Novelty, Nostalgia, and Constancy

Novelty, Nostalgia, and Constancy

As a culture, we love novelty. The cachet of being in on the “next big thing” before it hits mainstream popularity is the highest honor of our novelty culture. You have to know the color of the year, the flavor the season, and the band of the moment. But of course, once something is too popular another newer and more novel thing must take its place. The pace of a trendsetting novelty maven must be exhausting (I wouldn’t know).

This love of novelty is only rivaled by our love of nostalgia. One of the keys to being a trendsetter is to know when it is time to revive something old and beloved, like typewriters, mason jars, or 80’s era neon. Kitschy throwbacks still may not catch on as quickly but when it comes to movies, nostalgia is big business. There are almost no new movies ideas. Think of all of the sequels, remakes, or comic book movies that target an audience already familiar with the material. It’s comforting to return to an old friend on film.

In this cycle of novelty and nostalgia, I want to advocate for the power of constancy, particularly when it comes to prayer. Sure, there are trends in the church too, must-read books and hip conference speakers, but the heart of our message is not about consuming products. We are drawn into an eternal and unchanging relationship with God and prayer is the language of that relationship.

I don’t remember the first time I heard the Lord’s Prayer but I’m sure I was a preschooler when I first learned the words. And I have prayed it with some degree of consistency ever since: with my family, in the prayers of the Daily Office, in worship, and other occasions. I’m guessing that I may have prayed the Lord’s Prayer around 10,000 times so far in my none to pious lifetime. 10,000 times! That seems unbelievable!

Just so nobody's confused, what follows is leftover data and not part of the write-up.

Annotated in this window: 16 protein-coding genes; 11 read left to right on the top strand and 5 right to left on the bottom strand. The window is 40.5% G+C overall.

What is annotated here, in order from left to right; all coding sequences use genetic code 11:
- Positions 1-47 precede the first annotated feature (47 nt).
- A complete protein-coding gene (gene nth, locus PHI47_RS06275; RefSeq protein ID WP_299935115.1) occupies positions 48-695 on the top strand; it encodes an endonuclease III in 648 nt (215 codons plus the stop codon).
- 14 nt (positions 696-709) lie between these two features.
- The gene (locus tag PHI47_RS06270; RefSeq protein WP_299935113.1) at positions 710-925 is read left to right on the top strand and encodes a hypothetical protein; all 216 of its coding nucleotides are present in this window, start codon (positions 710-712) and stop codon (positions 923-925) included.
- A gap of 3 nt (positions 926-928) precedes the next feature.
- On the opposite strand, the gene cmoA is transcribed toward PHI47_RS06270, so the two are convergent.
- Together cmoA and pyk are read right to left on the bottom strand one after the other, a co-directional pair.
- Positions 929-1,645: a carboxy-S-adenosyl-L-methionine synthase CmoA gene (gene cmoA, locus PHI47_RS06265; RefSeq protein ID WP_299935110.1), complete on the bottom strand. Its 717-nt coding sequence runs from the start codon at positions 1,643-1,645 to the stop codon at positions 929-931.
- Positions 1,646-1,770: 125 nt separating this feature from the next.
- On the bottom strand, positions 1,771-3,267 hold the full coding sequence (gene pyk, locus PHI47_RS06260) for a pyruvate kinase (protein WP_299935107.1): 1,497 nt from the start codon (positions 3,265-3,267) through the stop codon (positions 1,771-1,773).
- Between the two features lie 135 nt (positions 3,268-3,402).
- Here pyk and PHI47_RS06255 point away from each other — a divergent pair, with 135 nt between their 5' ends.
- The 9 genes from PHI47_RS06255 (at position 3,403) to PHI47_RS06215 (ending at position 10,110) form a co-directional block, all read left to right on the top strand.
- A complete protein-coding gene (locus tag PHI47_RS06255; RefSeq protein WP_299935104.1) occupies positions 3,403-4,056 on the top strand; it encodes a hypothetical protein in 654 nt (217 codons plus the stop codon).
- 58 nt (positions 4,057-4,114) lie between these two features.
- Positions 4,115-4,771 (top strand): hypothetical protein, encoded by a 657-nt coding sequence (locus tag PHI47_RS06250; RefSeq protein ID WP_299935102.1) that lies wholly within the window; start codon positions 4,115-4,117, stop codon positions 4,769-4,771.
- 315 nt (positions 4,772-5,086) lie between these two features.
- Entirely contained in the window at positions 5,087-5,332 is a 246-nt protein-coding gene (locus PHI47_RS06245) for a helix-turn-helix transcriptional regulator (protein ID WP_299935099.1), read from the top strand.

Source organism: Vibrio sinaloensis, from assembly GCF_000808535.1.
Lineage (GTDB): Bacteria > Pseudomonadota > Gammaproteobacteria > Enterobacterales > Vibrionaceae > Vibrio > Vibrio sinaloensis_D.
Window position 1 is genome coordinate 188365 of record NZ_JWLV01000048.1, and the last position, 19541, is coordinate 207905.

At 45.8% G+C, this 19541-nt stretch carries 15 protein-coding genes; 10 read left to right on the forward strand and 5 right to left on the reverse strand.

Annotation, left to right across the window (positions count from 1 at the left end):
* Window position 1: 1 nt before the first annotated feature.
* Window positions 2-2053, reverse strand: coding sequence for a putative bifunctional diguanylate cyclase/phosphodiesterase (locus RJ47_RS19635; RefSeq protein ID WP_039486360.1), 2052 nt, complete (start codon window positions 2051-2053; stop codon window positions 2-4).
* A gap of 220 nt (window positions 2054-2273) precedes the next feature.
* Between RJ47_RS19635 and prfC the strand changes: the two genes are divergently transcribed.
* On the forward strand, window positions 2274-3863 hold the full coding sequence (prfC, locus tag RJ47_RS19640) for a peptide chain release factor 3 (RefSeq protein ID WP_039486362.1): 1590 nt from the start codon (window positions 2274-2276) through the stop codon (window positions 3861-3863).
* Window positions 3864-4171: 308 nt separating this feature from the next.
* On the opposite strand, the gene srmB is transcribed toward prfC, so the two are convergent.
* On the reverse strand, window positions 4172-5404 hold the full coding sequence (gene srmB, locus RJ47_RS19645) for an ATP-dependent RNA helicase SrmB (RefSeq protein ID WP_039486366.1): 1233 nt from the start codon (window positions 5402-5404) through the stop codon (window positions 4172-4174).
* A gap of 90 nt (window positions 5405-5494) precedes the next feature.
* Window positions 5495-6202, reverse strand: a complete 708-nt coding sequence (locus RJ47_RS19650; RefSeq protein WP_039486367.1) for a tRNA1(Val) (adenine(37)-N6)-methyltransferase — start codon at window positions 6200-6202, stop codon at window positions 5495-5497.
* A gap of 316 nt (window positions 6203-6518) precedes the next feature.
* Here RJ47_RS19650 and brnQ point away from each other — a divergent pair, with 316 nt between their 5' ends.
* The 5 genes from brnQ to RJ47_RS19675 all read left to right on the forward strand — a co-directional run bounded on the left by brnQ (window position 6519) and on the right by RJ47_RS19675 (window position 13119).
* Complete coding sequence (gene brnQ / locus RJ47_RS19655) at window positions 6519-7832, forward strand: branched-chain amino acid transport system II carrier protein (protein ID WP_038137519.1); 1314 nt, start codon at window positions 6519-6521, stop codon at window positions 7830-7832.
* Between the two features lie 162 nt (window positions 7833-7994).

And yet I am still learning the Lord’s Prayer. I know the words well but I am still learning to take the words of Jesus and make them my prayer. He didn’t offer these words to pray like a secret incantation that would give us exclusive access to God. And he didn’t teach the prayer to his followers as a historical record of a prayer he once prayed. The Lord’s Prayer is Jesus’ invitation to the relationship that he shares with the Father.

“This, then, is how you should pray,” says Jesus. These words are our pattern for approaching the Father but we aren’t restricted to just the well-worn English translation we recite. We offer open-ended adoration to to our Father in Heaven. We long for the coming of a kingdom that we can barely imagine. We boldly ask for his abundant provision for each day. We turn and offer the unlimited grace we have received from the Father to all. And we petition God to guard us from sin and condemnation.  This prayer, in many or few words, is a gift from Jesus to us.

The Lord’s Prayer always makes me feel a little nostalgic, as I think of all times and occasions when I have prayed it. At the same time, it always seems a bit novel and aspirational as I appropriate the words of Jesus in hope of unveiling the Father and his coming heavenly kingdom in a new way. The prayer is old and new, comforting and challenging. Through it all the Lord’s Prayer is a constant invitation to daily relationship with God.


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